Not at all. The BJP is known as a party largely representing the Gujarati and Marwari communities. It has no support from the middle-class Marathi voters or north Indians. The Gujarati voter is unhappy with the BJP and hence, will not vote for them. A large number of north Indians who stay in slums or who are hawkers are hit by the BJP government’s policy against them. Besides, we have given tickets to 35 north Indians, and of the 39 Muslims in the list, most of them are north Indian. This makes us a strong contender for the north Indian vote.
You have alliances with like-minded parties in UP and Bihar, and a section of leaders in your party feels you should have tied up with the NCP and Samajwadi Party in Mumbai to improve your chances. Why did the Congress no do so?
Much before the civic elections, I was told by our central leadership to take a call at the local level. When I spoke with the leaders of the executive committee of the party, everybody was against forging an alliance, as the NCP hardly has any base in the city. Still, I wanted to have an ‘adjustment’ on a few seats, but our leaders were against any such arrangement too. The NCP also appeared to have accepted the decision of breaking up, as it had announced its first list.
However, all of a sudden, pressure started mounting for a tie-up when Sena and BJP resumed talks for an alliance.
By then, even our high command signalled us to tap the possibility. State leaders were firm, however, on not tying up as they were of the opinion that sharing seats with NCP caused the Congress’ loss in 2012. When talks between Sena and BJP failed, the pressure on us to work with NCP receded.
Could you please elaborate?
The NCP was interested in an alliance to safeguard the interests of the BJP. It is our past experience that seats conceded to the NCP prove beneficial to the BJP. Had we conceded 60 or 80 seats to NCP, the BJP would have benefited more than the NCP.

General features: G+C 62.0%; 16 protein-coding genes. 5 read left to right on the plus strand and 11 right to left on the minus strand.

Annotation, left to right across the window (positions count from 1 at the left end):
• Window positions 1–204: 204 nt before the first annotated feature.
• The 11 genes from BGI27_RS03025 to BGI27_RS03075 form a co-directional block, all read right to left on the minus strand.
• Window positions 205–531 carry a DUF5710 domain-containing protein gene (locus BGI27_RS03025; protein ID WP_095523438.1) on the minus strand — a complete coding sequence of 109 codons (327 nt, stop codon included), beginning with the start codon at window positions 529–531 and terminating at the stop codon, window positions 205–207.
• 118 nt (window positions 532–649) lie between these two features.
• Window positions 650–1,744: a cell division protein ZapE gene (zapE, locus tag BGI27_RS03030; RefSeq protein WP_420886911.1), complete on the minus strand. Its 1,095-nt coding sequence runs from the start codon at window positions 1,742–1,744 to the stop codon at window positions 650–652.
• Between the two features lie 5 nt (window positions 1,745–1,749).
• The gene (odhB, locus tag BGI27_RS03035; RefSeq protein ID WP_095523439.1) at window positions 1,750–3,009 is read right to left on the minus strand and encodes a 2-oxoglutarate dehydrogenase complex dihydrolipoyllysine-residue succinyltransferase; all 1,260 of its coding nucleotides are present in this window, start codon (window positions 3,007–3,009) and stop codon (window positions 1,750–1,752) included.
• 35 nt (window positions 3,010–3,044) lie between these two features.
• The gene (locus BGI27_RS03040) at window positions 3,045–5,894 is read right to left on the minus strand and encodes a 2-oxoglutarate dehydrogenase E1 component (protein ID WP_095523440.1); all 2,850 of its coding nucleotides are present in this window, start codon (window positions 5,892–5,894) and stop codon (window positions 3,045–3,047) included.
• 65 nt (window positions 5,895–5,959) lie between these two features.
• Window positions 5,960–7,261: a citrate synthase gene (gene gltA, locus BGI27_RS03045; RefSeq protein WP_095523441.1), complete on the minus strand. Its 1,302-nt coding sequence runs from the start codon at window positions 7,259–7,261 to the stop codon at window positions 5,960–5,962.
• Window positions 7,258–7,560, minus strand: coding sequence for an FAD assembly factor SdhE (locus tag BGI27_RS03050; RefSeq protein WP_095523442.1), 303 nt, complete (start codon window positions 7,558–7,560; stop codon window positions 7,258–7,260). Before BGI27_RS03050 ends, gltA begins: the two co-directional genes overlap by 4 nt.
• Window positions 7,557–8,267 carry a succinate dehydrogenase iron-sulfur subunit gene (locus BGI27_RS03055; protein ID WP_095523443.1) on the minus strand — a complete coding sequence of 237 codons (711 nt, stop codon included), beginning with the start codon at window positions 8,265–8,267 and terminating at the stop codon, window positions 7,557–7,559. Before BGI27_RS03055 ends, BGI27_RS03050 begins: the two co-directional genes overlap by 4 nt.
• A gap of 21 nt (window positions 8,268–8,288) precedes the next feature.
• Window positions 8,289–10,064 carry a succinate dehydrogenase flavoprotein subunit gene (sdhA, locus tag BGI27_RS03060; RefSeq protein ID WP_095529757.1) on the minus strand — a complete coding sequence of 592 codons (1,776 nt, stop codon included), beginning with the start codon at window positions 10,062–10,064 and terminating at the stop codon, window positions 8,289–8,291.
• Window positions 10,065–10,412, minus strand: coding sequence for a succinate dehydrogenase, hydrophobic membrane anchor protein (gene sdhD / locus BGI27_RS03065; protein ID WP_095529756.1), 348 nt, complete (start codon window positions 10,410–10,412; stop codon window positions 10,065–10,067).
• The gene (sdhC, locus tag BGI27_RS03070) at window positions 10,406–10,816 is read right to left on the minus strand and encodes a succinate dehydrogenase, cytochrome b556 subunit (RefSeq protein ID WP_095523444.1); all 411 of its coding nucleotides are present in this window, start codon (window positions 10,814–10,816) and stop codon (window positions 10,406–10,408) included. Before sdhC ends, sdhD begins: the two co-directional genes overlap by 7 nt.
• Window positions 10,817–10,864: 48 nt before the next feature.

Why should I believe the NCP, which has a tacit understanding with the Fadnavis government? It’s a fact the NCP was the first to extend support to the BJP government on the floor of Assembly.
Even today, the NCP has not clearly denied that it will not back the government if the Sena pulls out. With this background, we decided not to join hands with them.
The infighting among senior Congress leaders has been making headlines. As the party leader, is it not your failure if the party isn’t putting up a united front?
I admit the onus is on me as I head the city unit. I did try my best. However, I alone should not be held responsible as they (those creating trouble) are also senior leaders. The party is supreme and we are there only because of the party.
If two Congress leaders are fighting, what have people to do with it or how is it connected to BMC elections?
People would worry about the candidate and his connectivity and performance. Everyone is praising our list and one analyses even said 185 of our candidates are competitive, while the BJP had only 110 competitive candidates. More than the BJP or Sena, we have people eager to join our party, but we declined as our local leaders were opposed to their entry. In four-five cases, we had to rope in the high command to admit people from other parties. In every ward, we have 10-15 candidates, but we had to choose from them. The Sena-BJP vote has split. This is just like in the 2009 election — the MNS model — when the Marathi vote got split between Sena and MNS. This time, the division will be between Sena and BJP. My strategy is to consolidate the Congress vote.
What is your understanding with the Sena? Why has it been praising the Congress and Congress led governments?
The Sena is worried about the core Congress voter moving away from it. The praises are coming out of that fear. We do not need any endorsement or certificate from Sena for the work done by our governments. It was surprising that Uddhav Thackeray was showering praises on the Congress, which was hated by his father, the late Balasaheb Thackeray, all his life. But, we have categorically said there will be no understanding with the Sena.